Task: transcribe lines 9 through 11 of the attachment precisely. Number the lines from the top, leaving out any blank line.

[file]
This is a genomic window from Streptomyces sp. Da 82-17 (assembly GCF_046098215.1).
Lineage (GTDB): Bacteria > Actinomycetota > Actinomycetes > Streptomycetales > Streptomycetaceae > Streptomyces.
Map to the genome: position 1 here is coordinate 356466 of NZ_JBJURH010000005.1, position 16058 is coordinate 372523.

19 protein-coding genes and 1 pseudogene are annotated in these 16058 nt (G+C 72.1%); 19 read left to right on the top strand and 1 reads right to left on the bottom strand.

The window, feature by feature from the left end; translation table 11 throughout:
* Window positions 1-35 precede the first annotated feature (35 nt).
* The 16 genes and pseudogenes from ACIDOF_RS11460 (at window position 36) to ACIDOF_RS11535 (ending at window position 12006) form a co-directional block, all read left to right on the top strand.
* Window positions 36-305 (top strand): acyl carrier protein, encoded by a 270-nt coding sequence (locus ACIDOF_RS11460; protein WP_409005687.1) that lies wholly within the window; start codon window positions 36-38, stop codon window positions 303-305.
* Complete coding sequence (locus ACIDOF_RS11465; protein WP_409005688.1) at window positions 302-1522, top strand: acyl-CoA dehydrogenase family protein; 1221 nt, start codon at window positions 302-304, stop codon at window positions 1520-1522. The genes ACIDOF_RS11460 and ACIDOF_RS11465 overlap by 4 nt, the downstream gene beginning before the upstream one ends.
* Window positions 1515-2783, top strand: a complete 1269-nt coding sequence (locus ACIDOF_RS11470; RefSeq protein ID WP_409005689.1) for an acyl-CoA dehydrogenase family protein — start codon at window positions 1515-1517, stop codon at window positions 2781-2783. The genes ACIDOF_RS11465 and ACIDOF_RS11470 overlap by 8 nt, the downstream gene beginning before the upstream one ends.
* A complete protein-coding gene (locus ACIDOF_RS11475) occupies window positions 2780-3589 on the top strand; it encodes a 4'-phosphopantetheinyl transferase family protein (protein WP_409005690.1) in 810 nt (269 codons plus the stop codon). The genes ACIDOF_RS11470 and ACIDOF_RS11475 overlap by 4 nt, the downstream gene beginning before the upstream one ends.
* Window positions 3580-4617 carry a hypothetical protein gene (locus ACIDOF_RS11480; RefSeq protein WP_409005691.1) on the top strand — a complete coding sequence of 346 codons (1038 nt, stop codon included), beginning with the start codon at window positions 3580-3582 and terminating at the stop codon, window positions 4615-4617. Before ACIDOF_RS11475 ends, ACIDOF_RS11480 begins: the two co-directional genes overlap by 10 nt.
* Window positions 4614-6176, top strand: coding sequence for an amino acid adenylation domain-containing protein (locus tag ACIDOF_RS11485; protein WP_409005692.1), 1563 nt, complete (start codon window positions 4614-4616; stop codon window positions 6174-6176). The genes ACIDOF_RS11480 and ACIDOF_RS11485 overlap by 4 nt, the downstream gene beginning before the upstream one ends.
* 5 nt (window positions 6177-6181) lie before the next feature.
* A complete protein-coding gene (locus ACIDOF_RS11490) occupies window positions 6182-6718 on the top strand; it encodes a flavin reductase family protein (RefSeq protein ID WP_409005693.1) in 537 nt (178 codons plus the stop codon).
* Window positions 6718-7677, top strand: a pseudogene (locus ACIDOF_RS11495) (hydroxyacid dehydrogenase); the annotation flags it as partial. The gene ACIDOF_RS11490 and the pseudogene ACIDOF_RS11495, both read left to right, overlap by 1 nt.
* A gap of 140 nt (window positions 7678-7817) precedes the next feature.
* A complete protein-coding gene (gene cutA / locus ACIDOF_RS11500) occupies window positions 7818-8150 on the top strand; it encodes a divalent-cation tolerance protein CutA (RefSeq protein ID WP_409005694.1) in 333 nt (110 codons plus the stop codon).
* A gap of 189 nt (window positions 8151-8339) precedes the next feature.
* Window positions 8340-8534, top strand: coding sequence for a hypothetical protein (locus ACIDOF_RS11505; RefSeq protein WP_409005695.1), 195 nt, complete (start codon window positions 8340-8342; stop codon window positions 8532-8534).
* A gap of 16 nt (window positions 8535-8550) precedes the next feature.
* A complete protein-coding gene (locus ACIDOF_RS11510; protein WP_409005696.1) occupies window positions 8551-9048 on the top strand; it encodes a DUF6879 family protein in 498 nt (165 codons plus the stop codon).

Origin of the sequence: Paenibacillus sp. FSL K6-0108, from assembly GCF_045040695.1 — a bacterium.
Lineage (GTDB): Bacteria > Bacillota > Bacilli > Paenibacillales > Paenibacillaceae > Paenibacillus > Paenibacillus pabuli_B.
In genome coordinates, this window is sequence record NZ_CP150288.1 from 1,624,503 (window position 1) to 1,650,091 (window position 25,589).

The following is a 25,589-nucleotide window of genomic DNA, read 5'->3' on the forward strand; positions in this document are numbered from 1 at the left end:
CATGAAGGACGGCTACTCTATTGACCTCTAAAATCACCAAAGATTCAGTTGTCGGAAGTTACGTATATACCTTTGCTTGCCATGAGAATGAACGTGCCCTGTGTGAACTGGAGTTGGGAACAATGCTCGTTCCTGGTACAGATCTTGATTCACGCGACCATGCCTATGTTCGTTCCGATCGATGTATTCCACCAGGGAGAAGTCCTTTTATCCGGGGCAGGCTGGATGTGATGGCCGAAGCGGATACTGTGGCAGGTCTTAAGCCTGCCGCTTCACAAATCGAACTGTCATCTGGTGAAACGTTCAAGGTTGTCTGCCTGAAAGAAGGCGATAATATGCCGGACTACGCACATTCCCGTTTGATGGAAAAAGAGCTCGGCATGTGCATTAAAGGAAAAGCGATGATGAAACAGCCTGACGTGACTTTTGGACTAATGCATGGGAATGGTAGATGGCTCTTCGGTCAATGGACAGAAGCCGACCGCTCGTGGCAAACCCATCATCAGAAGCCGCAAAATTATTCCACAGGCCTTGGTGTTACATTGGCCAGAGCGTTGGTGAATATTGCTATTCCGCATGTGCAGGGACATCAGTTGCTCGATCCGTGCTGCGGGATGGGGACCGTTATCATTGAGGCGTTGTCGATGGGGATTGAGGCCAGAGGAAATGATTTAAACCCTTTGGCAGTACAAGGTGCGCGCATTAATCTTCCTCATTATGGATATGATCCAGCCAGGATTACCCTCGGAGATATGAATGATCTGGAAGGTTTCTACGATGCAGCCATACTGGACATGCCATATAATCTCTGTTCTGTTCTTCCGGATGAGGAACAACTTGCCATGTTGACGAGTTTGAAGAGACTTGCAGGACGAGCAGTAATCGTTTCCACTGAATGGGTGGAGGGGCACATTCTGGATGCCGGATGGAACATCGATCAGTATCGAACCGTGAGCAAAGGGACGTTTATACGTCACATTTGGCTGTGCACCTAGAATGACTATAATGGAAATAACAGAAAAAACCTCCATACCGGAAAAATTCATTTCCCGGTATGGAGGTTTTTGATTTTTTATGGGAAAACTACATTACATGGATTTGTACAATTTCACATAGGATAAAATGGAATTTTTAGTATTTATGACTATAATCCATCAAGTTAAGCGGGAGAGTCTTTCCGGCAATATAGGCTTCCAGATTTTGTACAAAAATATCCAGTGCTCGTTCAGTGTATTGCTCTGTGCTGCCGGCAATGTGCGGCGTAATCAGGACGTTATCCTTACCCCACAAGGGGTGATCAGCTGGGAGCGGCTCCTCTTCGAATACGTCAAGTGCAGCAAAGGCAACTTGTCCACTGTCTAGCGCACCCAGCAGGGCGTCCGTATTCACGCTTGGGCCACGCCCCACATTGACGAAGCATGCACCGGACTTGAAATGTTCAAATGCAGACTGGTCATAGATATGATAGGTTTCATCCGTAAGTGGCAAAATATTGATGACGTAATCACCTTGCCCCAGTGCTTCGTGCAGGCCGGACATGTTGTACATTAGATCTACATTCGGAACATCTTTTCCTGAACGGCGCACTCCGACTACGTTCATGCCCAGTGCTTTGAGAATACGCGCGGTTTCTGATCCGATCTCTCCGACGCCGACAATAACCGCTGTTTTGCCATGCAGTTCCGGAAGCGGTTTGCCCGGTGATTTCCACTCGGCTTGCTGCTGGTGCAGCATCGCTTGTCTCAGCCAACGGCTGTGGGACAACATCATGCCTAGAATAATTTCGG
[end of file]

* Complete coding sequence (locus ACIDOF_RS11465; protein WP_409005688.1) at window positions 302-1522, top strand: acyl-CoA dehydrogenase family protein; 1221 nt, start codon at window positions 302-304, stop codon at window positions 1520-1522. The genes ACIDOF_RS11460 and ACIDOF_RS11465 overlap by 4 nt, the downstream gene beginning before the upstream one ends.
* Window positions 1515-2783, top strand: a complete 1269-nt coding sequence (locus ACIDOF_RS11470; RefSeq protein ID WP_409005689.1) for an acyl-CoA dehydrogenase family protein — start codon at window positions 1515-1517, stop codon at window positions 2781-2783. The genes ACIDOF_RS11465 and ACIDOF_RS11470 overlap by 8 nt, the downstream gene beginning before the upstream one ends.
* A complete protein-coding gene (locus ACIDOF_RS11475) occupies window positions 2780-3589 on the top strand; it encodes a 4'-phosphopantetheinyl transferase family protein (protein WP_409005690.1) in 810 nt (269 codons plus the stop codon). The genes ACIDOF_RS11470 and ACIDOF_RS11475 overlap by 4 nt, the downstream gene beginning before the upstream one ends.